Understanding Bourdieu aims to explain Bourdieu's work in a lively and accessible style with extensive reference to popular culture. Bourdieu's work is central to contemporary social and cultural theory as well as research and teaching, however, understanding Bourdieu can be a challenge. This book uses a range of examples from popular culture to flesh out the material in accessible terms. As such it is an ideal primer for all beginning sociology and cultural studies students.
Chapter 1: Contexts and Approaches
Contexts and Approaches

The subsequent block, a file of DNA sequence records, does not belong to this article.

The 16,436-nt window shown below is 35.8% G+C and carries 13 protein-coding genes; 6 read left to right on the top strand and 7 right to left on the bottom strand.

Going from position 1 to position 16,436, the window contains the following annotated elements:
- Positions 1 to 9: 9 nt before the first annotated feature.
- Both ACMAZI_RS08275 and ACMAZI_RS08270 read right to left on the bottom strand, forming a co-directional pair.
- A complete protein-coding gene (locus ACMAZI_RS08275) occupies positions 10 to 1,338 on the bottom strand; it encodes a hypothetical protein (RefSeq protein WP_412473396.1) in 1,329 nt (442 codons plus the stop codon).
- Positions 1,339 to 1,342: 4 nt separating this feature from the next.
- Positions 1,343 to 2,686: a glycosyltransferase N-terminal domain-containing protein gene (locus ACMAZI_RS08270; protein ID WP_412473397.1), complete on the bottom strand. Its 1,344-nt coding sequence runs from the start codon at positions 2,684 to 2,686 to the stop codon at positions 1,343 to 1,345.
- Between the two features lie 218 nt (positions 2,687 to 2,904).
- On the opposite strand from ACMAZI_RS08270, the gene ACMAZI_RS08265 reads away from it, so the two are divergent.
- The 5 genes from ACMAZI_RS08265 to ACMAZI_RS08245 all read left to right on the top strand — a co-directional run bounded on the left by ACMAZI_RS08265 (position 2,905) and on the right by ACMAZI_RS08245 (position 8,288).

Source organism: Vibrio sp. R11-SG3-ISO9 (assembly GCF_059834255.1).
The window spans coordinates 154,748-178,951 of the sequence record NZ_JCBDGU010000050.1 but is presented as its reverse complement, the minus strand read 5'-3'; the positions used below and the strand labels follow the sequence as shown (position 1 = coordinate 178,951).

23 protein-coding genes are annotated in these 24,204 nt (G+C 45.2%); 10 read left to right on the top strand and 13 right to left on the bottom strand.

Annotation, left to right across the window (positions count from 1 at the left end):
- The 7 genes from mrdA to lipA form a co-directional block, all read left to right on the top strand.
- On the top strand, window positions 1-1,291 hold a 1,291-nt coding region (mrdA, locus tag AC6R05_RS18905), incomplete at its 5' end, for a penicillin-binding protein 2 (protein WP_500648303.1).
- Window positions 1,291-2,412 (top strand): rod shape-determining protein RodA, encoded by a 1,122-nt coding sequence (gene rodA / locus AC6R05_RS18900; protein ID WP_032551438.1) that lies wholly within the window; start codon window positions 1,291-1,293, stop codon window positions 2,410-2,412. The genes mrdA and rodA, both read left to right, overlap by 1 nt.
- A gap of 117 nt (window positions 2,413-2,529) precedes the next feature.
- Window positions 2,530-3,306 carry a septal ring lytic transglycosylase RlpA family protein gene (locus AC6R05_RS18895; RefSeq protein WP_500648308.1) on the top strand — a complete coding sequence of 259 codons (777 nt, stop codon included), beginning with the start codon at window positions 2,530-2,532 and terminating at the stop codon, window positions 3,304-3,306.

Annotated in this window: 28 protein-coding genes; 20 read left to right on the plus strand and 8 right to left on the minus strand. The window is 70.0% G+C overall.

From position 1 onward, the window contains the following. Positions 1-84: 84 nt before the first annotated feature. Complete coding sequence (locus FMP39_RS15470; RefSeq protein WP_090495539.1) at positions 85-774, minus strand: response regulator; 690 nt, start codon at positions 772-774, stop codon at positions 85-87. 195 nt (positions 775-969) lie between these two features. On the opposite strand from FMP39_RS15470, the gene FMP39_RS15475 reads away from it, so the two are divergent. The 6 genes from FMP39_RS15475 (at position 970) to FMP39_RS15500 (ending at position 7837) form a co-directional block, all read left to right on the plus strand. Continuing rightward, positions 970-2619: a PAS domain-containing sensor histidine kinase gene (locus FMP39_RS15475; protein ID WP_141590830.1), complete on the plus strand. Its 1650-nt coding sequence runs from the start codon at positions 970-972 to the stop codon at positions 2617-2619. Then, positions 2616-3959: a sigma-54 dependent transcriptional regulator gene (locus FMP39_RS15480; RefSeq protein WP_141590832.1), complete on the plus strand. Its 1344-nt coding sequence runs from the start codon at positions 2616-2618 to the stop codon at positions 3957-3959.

As well as being, in the words of Richard Shusterman, ‘France's leading living social theorist’ (Shusterman 1999: 1), Pierre Bourdieu is, along with Michel Foucault and Jacques Derrida, one of the most influential of those French thinkers ‘whose work succeeded structuralism’ (Calhoun et al. 1993: 7). There are few aspects of contemporary cultural theory (which crosses fields such as cultural studies, literary studies, anthropology, sociology, philosophy, gender studies, psychoanalysis and film and media studies) to which Bourdieu has not made a significant contribution. His concepts of habitus, field and capital, for instance, constitute what is arguably the most significant and successful attempt to make sense of the relationship between objective social structures (institutions, discourses, fields, ideologies) and everyday practices (what ...